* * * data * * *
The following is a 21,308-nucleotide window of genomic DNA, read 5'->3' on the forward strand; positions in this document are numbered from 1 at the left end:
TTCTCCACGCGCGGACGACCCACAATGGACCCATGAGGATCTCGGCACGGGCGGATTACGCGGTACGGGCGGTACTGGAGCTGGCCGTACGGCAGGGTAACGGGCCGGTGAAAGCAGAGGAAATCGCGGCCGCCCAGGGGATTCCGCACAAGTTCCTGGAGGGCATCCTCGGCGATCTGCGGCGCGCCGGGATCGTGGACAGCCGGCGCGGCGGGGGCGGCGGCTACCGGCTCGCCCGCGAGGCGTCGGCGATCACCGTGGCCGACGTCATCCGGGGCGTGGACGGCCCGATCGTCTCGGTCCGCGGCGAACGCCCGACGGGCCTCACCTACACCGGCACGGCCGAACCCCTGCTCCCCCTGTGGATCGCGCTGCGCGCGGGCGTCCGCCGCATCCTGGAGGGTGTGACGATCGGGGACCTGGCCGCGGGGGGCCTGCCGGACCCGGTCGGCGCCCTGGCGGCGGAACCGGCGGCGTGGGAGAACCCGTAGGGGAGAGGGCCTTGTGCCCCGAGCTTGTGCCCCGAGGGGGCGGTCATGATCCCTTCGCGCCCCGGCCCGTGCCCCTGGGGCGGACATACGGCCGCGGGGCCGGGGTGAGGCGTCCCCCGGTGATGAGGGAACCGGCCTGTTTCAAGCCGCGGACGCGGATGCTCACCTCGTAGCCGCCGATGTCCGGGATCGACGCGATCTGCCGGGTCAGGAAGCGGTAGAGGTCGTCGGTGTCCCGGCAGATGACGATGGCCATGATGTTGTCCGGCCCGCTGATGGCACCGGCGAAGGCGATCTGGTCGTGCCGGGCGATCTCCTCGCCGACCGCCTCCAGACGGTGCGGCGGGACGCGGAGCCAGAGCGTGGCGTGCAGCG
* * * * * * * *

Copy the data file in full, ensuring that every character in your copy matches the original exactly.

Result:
The following is a 21,308-nucleotide window of genomic DNA, read 5'->3' on the forward strand; positions in this document are numbered from 1 at the left end:
TTCTCCACGCGCGGACGACCCACAATGGACCCATGAGGATCTCGGCACGGGCGGATTACGCGGTACGGGCGGTACTGGAGCTGGCCGTACGGCAGGGTAACGGGCCGGTGAAAGCAGAGGAAATCGCGGCCGCCCAGGGGATTCCGCACAAGTTCCTGGAGGGCATCCTCGGCGATCTGCGGCGCGCCGGGATCGTGGACAGCCGGCGCGGCGGGGGCGGCGGCTACCGGCTCGCCCGCGAGGCGTCGGCGATCACCGTGGCCGACGTCATCCGGGGCGTGGACGGCCCGATCGTCTCGGTCCGCGGCGAACGCCCGACGGGCCTCACCTACACCGGCACGGCCGAACCCCTGCTCCCCCTGTGGATCGCGCTGCGCGCGGGCGTCCGCCGCATCCTGGAGGGTGTGACGATCGGGGACCTGGCCGCGGGGGGCCTGCCGGACCCGGTCGGCGCCCTGGCGGCGGAACCGGCGGCGTGGGAGAACCCGTAGGGGAGAGGGCCTTGTGCCCCGAGCTTGTGCCCCGAGGGGGCGGTCATGATCCCTTCGCGCCCCGGCCCGTGCCCCTGGGGCGGACATACGGCCGCGGGGCCGGGGTGAGGCGTCCCCCGGTGATGAGGGAACCGGCCTGTTTCAAGCCGCGGACGCGGATGCTCACCTCGTAGCCGCCGATGTCCGGGATCGACGCGATCTGCCGGGTCAGGAAGCGGTAGAGGTCGTCGGTGTCCCGGCAGATGACGATGGCCATGATGTTGTCCGGCCCGCTGATGGCACCGGCGAAGGCGATCTGGTCGTGCCGGGCGATCTCCTCGCCGACCGCCTCCAGACGGTGCGGCGGGACGCGGAGCCAGAGCGTGGCGTGCAGCG